From 192.168.100.2 icmp_seq=3 Destination Host Unreachable
From 192.168.100.2 icmp_seq=4 Destination Host Unreachable
From 192.168.100.2 icmp_seq=5 Destination Host Unreachable

C1+:
tcpdump -n -i usb0
tcpdump: verbose output suppressed, use -v or -vv for full protocol decode
listening on usb0, link-type EN10MB (Ethernet), capture size 262144 bytes
09:58:30.872680 ARP, Request who-has 0.0.0.0 (03:00:65:74:68:30) tell 192.168.9.0, length 28
09:58:31.879960 ARP, Request who-has 255.255.255.255 (ff:ff:ff:ff:ff:ff) tell 192.168.255.255, length 28
09:58:32.893302 ARP, Request who-has 0.0.0.0 (03:00:75:73:62:30) tell 192.168.9.0, length 28
09:58:33.907047 ARP, Request who-has 255.255.255.255 (ff:ff:ff:ff:ff:ff) tell 192.168.255.255, length 28
09:58:34.920007 ARP, Request who-has 255.255.255.255 (ff:ff:ff:ff:ff:ff) tell 192.168.255.255, length 28
09:58:35.933324 ARP, Request who-has 255.2.0.0 (44:ff:fe:33:22:11) tell 192.168.2.85, length 28


Host tcpdump while pinging from C1+:
Code: Select all
C1+:
$ ping -c 5 192.168.100.2
PING 192.168.100.2 (192.168.100.2) 56(84) bytes of data.
From 192.168.100.1 icmp_seq=1 Destination Host Unreachable
From 192.168.100.1 icmp_seq=2 Destination Host Unreachable
From 192.168.100.1 icmp_seq=3 Destination Host Unreachable
From 192.168.100.1 icmp_seq=4 Destination Host Unreachable
From 192.168.100.1 icmp_seq=5 Destination Host Unreachable

--- 192.168.100.2 ping statistics ---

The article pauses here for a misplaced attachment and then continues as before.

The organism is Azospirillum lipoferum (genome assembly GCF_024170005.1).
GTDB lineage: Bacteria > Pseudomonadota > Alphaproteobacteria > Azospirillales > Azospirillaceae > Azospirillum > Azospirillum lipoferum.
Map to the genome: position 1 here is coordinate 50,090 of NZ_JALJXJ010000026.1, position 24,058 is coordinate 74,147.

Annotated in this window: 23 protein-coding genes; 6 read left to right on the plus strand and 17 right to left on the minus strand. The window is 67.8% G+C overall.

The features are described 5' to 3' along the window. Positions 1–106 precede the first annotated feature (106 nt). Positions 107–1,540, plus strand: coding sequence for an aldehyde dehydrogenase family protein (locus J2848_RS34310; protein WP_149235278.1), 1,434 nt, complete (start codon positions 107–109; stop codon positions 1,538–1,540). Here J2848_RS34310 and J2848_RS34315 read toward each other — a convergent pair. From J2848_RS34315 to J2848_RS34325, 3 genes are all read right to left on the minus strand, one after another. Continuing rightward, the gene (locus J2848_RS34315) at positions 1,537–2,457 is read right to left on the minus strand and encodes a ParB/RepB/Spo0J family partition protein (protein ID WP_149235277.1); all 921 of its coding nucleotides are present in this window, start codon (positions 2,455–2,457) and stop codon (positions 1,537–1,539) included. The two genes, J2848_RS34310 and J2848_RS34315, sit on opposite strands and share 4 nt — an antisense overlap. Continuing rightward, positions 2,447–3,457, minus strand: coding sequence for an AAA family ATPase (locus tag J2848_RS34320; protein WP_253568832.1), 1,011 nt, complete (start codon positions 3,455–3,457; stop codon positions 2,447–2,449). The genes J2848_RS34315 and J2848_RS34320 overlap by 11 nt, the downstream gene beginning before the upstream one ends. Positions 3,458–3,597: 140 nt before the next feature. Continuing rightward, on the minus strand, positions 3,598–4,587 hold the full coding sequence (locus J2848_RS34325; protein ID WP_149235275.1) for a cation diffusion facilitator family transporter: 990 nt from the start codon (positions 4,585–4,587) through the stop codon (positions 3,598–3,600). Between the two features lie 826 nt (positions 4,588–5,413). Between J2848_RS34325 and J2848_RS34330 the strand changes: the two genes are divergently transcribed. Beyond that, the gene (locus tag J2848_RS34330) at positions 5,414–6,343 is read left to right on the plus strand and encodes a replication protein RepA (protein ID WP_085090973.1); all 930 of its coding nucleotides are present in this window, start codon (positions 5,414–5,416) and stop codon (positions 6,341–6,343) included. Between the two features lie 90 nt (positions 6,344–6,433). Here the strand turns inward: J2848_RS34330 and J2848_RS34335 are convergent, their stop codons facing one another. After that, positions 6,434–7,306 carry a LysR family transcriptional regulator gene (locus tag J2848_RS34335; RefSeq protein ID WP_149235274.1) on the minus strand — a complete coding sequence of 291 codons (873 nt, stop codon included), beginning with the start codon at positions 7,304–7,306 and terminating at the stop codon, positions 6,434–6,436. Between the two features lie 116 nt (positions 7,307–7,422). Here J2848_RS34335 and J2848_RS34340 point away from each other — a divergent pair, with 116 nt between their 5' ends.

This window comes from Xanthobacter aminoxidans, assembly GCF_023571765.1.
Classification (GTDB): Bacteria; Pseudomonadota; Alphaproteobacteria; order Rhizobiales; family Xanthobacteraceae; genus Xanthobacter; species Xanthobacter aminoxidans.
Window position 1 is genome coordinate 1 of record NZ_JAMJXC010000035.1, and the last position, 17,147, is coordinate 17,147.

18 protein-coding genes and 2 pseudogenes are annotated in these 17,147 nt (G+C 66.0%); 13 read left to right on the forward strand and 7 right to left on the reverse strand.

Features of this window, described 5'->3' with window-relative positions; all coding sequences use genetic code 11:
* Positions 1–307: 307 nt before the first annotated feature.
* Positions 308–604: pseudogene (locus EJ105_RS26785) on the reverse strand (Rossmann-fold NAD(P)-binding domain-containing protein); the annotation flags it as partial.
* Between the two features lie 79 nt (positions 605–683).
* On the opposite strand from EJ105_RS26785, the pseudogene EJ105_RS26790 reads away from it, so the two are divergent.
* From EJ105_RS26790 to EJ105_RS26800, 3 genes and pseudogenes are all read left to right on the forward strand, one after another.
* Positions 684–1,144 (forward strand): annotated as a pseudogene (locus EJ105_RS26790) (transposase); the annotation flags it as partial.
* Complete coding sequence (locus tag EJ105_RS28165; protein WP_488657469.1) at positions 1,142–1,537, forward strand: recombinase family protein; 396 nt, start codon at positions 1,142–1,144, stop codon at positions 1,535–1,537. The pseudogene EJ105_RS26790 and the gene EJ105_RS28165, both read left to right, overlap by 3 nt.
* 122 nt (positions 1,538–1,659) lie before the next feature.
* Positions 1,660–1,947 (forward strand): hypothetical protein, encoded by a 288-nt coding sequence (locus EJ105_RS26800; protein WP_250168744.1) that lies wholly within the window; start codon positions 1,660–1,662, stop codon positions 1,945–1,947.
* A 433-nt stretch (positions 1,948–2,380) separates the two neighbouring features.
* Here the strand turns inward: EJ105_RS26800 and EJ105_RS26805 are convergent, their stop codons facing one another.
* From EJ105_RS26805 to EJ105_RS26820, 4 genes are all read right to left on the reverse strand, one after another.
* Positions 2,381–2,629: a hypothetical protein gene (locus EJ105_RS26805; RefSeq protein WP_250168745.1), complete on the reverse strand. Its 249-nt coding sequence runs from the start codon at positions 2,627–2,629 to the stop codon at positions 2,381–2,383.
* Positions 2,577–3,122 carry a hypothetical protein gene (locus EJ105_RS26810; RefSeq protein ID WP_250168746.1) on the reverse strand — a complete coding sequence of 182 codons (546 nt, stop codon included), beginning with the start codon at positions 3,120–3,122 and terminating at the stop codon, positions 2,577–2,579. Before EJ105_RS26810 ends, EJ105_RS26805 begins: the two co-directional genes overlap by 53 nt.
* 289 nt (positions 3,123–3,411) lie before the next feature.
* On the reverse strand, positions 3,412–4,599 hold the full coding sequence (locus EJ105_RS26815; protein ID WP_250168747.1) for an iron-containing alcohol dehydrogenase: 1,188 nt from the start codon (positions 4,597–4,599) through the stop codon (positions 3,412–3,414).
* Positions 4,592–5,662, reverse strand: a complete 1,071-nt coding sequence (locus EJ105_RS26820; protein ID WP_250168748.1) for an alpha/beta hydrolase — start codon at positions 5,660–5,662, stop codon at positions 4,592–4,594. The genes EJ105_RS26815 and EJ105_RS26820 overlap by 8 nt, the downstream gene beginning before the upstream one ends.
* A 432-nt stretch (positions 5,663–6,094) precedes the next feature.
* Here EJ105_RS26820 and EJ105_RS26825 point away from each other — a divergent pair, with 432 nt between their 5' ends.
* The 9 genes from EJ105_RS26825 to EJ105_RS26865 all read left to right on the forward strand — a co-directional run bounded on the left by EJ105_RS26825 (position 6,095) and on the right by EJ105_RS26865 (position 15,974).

5 packets transmitted, 0 received, +5 errors, 100% packet loss, time 4006ms

HOST:
$ tcpdump -n -i enp0s20u4
tcpdump: verbose output suppressed, use -v or -vv for full protocol decode
listening on enp0s20u4, link-type EN10MB (Ethernet), capture size 262144 bytes
10:50:42.219078 IP 0.0.0.0.68 > 255.255.255.255.67: BOOTP/DHCP, Request from 00:11:22:33:44:55, length 363
10:50:49.190801 ARP, Request who-has 192.168.100.2 tell 192.168.100.1, length 28
10:50:49.190853 ARP, Reply 192.168.100.2 is-at 00:11:22:33:44:55, length 28
10:50:50.186780 ARP, Request who-has 192.168.100.2 tell 192.168.100.1, length 28
10:50:50.186808 ARP, Reply 192.168.100.2 is-at 00:11:22:33:44:55, length 28
10:50:51.186751 ARP, Request who-has 192.168.100.2 tell 192.168.100.1, length 28
10:50:51.186782 ARP, Reply 192.168.100.2 is-at 00:11:22:33:44:55, length 28
10:50:52.195897 ARP, Request who-has 192.168.100.2 tell 192.168.100.1, length 28
10:50:52.195927 ARP, Reply 192.168.100.2 is-at 00:11:22:33:44:55, length 28
10:50:53.186776 ARP, Request who-has 192.168.100.2 tell 192.168.100.1, length 28
10:50:53.186808 ARP, Reply 192.168.100.2 is-at 00:11:22:33:44:55, length 28
10:50:54.186729 ARP, Request who-has 192.168.100.2 tell 192.168.100.1, length 28
10:50:54.186777 ARP, Reply 192.168.100.2 is-at 00:11:22:33:44:55, length 28


To me the ARP requests from the C1+ pinging the host look correct but in the other direction they make no sense with non-existant hosts like 192.168.9.0 and 192.168.2.85 making requests.